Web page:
The last day of my Great Northern Italy Adventure with my best friends was here (or so I thought). Paolo, Allie, Joseph and I had spent a wonderful day and a half in Udine, having a reunion with some other old friends and making some new ones along the way.
On the 30th of December, 2012, the four of us woke up and showered. We decided that we were going to spend the day in Trieste, a beautiful city and just about the easternmost of cities in Italy. Allie had went to university there, so she knew it inside and out – the perfect Italy destination guide.
We loaded up the car and took off. It was supposed to be a solid, hour-long drive, which was normally fun with these guys. Unfortunately, we’d been together 24/7, and with not sleeping well, the cranky effects were becoming glaringly obvious. I know that I was getting cranky, hangry, and irritated at the pettiest things, but we got over it soon enough. Traveling with friends is great, as long as you can manage yourself.
When Allie used to go to the Universita di Trieste, she and her friends would drive 15 minutes away, crossing the border into Slovenia, to drink, purchase gas, or buy cigarettes. Slovenian prices are much cheaper than the prices of their counterparts in Italy, sometimes less than half the price, so it was quite economical to do so. We needed to fill up, so we drove past Trieste first and into Slovenia to buy gasoline; I bought cigarettes while we were at it, and then we were off again, back to Trieste.
The route we took coming into Trieste allowed us to stop at a vista point first which overlooked the entire city and the Gulf of Trieste in the Adriatic Sea beyond.
After several photos and a making a quick video postcard to one of our friends back home in New York, it was time to go down and explore. We parked the car nearby, at the top of that hill, and walked down. Since I was scheduled to take a train to Venice from Trieste later that evening to start my return journey back to New York, I was forced to schlep my bag all over the place.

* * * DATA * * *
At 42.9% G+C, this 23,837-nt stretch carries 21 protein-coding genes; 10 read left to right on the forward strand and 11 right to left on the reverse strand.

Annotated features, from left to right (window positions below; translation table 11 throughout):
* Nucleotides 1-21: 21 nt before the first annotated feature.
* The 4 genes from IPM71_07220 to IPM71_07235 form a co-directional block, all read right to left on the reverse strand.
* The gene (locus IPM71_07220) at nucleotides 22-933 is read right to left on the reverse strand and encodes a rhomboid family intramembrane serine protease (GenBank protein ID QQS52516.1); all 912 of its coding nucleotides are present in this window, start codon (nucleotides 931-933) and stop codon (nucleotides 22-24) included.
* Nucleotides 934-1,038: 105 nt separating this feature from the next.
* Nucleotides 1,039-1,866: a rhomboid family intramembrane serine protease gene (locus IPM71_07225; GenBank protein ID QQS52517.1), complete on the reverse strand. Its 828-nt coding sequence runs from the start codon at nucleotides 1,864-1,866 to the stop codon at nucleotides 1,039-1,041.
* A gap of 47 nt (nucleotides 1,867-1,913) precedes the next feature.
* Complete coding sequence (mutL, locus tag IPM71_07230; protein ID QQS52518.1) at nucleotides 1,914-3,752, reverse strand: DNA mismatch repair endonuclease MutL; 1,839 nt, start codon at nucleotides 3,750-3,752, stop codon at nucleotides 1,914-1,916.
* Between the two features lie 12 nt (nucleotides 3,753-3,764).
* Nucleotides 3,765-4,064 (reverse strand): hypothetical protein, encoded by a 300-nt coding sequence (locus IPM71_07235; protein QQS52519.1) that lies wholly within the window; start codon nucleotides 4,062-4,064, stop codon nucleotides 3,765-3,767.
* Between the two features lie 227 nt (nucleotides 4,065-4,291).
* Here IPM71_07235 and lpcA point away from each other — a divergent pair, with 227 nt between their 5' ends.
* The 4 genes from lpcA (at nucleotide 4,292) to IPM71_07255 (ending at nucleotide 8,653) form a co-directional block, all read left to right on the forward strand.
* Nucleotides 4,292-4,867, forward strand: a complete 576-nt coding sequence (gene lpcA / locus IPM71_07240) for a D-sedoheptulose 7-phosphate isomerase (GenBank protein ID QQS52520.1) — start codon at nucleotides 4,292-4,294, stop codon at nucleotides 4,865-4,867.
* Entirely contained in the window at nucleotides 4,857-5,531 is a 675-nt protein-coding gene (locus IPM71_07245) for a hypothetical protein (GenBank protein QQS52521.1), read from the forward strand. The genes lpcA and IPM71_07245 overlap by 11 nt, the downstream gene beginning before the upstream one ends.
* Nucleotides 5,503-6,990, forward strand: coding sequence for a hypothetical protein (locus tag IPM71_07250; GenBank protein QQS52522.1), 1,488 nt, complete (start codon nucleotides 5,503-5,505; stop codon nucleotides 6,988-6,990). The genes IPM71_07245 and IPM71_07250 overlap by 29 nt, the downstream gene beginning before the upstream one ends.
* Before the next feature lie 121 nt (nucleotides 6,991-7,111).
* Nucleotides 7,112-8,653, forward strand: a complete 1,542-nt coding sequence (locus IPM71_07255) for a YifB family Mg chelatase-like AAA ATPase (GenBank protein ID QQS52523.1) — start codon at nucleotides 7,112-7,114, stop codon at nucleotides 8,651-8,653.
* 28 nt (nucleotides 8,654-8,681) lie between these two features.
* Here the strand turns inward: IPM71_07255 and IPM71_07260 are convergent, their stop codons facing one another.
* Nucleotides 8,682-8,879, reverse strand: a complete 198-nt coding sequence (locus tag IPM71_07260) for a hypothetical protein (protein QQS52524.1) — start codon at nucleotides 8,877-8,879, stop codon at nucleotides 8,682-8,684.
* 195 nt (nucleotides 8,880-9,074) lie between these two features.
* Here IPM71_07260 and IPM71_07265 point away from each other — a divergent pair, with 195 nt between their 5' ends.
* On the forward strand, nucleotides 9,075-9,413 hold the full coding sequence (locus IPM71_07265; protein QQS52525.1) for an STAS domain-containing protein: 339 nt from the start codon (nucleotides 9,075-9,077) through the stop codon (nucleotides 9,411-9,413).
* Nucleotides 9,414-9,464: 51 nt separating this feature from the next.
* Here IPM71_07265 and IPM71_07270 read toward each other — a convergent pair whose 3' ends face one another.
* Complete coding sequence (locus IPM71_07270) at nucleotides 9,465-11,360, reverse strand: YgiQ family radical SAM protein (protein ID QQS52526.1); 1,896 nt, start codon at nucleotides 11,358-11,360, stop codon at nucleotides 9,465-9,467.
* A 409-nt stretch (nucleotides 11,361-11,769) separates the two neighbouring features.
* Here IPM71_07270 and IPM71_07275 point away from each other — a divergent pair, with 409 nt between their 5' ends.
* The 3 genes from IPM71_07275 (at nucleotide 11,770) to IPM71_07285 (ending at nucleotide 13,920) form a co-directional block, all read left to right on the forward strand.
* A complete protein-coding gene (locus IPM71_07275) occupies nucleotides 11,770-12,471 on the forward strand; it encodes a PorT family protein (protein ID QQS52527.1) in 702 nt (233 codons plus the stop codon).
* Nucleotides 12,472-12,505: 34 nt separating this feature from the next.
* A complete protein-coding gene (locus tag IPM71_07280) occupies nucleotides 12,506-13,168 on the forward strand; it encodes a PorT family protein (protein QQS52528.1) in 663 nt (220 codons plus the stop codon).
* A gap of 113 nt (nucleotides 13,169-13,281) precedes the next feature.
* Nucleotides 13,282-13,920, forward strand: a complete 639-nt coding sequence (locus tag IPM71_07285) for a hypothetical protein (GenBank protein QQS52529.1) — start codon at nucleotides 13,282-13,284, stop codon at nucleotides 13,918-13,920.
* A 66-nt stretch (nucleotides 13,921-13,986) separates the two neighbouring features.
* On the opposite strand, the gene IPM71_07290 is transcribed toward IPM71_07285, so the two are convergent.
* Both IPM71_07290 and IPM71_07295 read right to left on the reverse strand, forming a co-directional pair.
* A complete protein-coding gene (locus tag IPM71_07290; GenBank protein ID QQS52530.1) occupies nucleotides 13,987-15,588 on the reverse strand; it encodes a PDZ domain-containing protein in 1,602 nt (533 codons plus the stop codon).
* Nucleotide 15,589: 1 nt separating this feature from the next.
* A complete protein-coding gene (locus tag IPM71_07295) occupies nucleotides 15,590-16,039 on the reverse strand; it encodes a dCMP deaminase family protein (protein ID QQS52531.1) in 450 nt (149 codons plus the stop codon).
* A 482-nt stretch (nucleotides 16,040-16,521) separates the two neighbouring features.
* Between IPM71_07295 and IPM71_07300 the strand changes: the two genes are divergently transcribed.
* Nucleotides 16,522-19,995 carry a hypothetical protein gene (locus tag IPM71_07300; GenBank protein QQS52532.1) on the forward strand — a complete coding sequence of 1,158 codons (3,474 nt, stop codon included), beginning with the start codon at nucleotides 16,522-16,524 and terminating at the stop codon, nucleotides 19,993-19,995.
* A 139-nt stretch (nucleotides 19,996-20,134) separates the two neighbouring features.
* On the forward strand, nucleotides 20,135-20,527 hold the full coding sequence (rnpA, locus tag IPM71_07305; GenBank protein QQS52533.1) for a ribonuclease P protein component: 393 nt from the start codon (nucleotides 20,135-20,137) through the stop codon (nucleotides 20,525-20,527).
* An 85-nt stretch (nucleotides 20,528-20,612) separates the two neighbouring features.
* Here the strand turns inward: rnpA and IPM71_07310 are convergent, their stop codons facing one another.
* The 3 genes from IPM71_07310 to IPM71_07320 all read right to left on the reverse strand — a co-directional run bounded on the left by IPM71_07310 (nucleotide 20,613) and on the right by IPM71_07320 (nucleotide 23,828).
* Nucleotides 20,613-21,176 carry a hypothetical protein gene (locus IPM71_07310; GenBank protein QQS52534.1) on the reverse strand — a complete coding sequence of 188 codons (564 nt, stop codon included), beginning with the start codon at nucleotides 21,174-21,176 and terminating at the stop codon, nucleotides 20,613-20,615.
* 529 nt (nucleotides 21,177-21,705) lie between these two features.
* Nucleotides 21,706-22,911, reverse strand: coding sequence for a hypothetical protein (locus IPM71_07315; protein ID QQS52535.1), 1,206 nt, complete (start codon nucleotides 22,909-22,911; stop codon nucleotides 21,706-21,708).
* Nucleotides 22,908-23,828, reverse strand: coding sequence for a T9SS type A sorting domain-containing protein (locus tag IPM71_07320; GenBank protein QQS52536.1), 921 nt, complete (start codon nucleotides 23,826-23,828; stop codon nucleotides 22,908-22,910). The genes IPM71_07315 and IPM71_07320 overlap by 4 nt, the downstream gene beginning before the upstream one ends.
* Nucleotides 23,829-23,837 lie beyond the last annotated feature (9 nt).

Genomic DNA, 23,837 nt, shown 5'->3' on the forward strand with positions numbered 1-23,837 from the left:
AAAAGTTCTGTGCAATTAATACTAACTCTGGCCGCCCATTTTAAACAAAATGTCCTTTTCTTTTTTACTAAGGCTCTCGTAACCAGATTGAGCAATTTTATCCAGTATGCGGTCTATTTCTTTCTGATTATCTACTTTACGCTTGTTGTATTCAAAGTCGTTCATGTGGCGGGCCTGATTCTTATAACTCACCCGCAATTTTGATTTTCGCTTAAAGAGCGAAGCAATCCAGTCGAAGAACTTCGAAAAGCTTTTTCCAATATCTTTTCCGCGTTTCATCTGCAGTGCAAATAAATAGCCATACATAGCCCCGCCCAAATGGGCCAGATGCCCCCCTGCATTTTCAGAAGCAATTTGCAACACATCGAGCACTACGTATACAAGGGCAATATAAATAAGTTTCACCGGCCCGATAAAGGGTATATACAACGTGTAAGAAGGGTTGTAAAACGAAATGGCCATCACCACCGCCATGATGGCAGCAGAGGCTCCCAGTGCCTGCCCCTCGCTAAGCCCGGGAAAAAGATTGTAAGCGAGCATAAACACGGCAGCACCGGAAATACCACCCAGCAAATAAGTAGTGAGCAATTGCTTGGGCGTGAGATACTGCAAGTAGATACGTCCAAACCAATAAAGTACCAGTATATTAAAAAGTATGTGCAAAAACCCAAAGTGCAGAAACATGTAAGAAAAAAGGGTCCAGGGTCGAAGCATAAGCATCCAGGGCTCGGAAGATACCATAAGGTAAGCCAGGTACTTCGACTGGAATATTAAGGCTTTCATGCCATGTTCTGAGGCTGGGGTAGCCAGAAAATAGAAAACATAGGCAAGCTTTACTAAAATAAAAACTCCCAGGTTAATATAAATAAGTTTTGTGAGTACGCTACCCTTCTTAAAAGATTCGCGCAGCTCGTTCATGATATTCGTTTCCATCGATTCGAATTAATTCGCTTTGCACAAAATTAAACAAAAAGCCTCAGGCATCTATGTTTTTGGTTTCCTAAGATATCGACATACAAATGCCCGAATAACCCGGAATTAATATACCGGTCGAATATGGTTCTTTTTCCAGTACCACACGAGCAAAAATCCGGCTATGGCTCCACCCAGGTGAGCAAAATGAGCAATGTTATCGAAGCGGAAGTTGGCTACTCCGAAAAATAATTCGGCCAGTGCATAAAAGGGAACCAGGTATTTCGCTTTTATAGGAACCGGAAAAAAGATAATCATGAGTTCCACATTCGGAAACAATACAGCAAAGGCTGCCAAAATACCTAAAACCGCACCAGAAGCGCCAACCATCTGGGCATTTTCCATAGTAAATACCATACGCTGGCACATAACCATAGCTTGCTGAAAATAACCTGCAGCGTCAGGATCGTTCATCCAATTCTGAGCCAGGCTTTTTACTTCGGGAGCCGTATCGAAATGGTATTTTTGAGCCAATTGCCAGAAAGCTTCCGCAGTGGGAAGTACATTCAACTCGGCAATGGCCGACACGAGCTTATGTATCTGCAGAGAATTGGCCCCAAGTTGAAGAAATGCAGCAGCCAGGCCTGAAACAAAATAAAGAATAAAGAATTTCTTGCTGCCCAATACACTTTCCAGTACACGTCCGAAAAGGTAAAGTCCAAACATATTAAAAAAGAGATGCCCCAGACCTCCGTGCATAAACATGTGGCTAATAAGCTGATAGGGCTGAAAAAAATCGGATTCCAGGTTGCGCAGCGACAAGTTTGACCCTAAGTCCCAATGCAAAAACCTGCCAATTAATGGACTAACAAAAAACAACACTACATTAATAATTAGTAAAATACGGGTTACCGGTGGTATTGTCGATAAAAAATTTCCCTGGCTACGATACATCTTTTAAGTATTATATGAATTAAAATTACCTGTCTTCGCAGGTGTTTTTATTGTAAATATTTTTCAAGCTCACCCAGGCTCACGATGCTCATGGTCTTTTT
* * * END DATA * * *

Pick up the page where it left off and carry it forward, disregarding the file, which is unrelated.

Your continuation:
Trieste is a city that offers some spectacular panoramas and photo opportunities whichever way you turn. It also was refreshing, after coming from Venice a few days before, to see a lack of tourists; I guess that this city is so far north and east that it is difficult to get to by travelers – it is well out of the way.
On the winding way down the hill from where we parked the car, we passed Allie’s old educational institution. We soon crossed the Ponterosso Bridge over Canal Grande, where a statue of poet James Joyce welcomed us.
We made it to the Piazza Unità d’Italia (Plaza of Italian Unification), a large square that opened up to the water on one side. It is supposed to be the largest public square in Europe that overlooks the sea. On the opposite side of the water is the beautiful town hall. The sun began to set as we wandered around this piazza, affording us some more gorgeous photos:
After that, we decided to spend the last hour or so that I had at Trieste’s most-popular cafe, Caffè Tommaseo. We had some of the most delicious espresso beverages at that place that I have ever tried anywhere, and in one of the most elegant settings.
It was then time for me to leave. I needed to catch a train from Trieste to Mestre, where I would catch a shuttle bus to Venice’s Marco Polo International Airport. I had a flight with Easyjet that night to Berlin, and then the next day with Delta from Berlin back to New York City.
However, I wouldn’t be going very far that night. An hour after leaving Trieste on the train, there was a big incident causing me to miss my flights, so my wonderful friends picked me back up. I would spend two more nights in Italy!